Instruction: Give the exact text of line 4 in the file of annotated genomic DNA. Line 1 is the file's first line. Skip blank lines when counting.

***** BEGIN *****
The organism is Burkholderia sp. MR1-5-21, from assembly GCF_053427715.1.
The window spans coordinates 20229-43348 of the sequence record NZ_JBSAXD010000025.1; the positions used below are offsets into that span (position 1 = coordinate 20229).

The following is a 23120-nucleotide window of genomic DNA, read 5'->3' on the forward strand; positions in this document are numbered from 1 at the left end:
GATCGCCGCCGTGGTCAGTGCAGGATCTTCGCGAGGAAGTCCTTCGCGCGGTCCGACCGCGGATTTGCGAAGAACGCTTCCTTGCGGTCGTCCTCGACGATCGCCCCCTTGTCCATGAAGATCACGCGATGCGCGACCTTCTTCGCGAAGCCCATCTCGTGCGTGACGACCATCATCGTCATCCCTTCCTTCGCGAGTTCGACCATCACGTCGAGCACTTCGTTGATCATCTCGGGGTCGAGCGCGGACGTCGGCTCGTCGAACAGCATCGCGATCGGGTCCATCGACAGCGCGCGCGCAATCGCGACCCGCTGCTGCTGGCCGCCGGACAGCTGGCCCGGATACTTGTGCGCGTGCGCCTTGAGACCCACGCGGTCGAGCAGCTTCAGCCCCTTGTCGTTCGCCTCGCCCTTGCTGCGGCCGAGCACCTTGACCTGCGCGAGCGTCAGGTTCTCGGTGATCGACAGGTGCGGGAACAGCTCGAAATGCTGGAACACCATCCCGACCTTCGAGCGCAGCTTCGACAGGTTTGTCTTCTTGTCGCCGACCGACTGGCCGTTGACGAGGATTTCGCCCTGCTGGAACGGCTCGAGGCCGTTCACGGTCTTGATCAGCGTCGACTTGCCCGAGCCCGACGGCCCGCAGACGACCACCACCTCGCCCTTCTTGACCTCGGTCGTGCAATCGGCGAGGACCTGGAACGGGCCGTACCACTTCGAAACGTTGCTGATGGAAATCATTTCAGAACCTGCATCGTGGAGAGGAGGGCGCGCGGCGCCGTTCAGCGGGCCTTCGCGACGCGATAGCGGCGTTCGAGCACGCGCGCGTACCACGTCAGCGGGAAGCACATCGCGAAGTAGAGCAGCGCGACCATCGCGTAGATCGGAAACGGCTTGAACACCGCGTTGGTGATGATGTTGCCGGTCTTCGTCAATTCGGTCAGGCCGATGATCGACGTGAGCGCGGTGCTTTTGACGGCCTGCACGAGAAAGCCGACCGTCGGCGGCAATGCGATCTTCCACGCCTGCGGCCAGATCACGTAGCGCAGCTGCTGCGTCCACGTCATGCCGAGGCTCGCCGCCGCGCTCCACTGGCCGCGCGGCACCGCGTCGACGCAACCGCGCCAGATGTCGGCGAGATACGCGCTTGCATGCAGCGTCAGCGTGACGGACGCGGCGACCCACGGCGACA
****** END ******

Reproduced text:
GATCGCCGCCGTGGTCAGTGCAGGATCTTCGCGAGGAAGTCCTTCGCGCGGTCCGACCGCGGATTTGCGAAGAACGCTTCCTTGCGGTCGTCCTCGACGATCGCCCCCTTGTCCATGAAGATCACGCGATGCGCGACCTTCTTCGCGAAGCCCATCTCGTGCGTGACGACCATCATCGTCATCCCTTCCTTCGCGAGTTCGACCATCACGTCGAGCACTTCGTTGATCATCTCGGGGTCGAGCGCGGACGTCGGCTCGTCGAACAGCATCGCGATCGGGTCCATCGACAGCGCGCGCGCAATCGCGACCCGCTGCTGCTGGCCGCCGGACAGCTGGCCCGGATACTTGTGCGCGTGCGCCTTGAGACCCACGCGGTCGAGCAGCTTCAGCCCCTTGTCGTTCGCCTCGCCCTTGCTGCGGCCGAGCACCTTGACCTGCGCGAGCGTCAGGTTCTCGGTGATCGACAGGTGCGGGAACAGCTCGAAATGCTGGAACACCATCCCGACCTTCGAGCGCAGCTTCGACAGGTTTGTCTTCTTGTCGCCGACCGACTGGCCGTTGACGAGGATTTCGCCCTGCTGGAACGGCTCGAGGCCGTTCACGGTCTTGATCAGCGTCGACTTGCCCGAGCCCGACGGCCCGCAGACGACCACCACCTCGCCCTTCTTGACCTCGGTCGTGCAATCGGCGAGGACCTGGAACGGGCCGTACCACTTCGAAACGTTGCTGATGGAAATCATTTCAGAACCTGCATCGTGGAGAGGAGGGCGCGCGGCGCCGTTCAGCGGGCCTTCGCGACGCGATAGCGGCGTTCGAGCACGCGCGCGTACCACGTCAGCGGGAAGCACATCGCGAAGTAGAGCAGCGCGACCATCGCGTAGATCGGAAACGGCTTGAACACCGCGTTGGTGATGATGTTGCCGGTCTTCGTCAATTCGGTCAGGCCGATGATCGACGTGAGCGCGGTGCTTTTGACGGCCTGCACGAGAAAGCCGACCGTCGGCGGCAATGCGATCTTCCACGCCTGCGGCCAGATCACGTAGCGCAGCTGCTGCGTCCACGTCATGCCGAGGCTCGCCGCCGCGCTCCACTGGCCGCGCGGCACCGCGTCGACGCAACCGCGCCAGATGTCGGCGAGATACGCGCTTGCATGCAGCGTCAGCGTGACGGACGCGGCGACCCACGGCGACA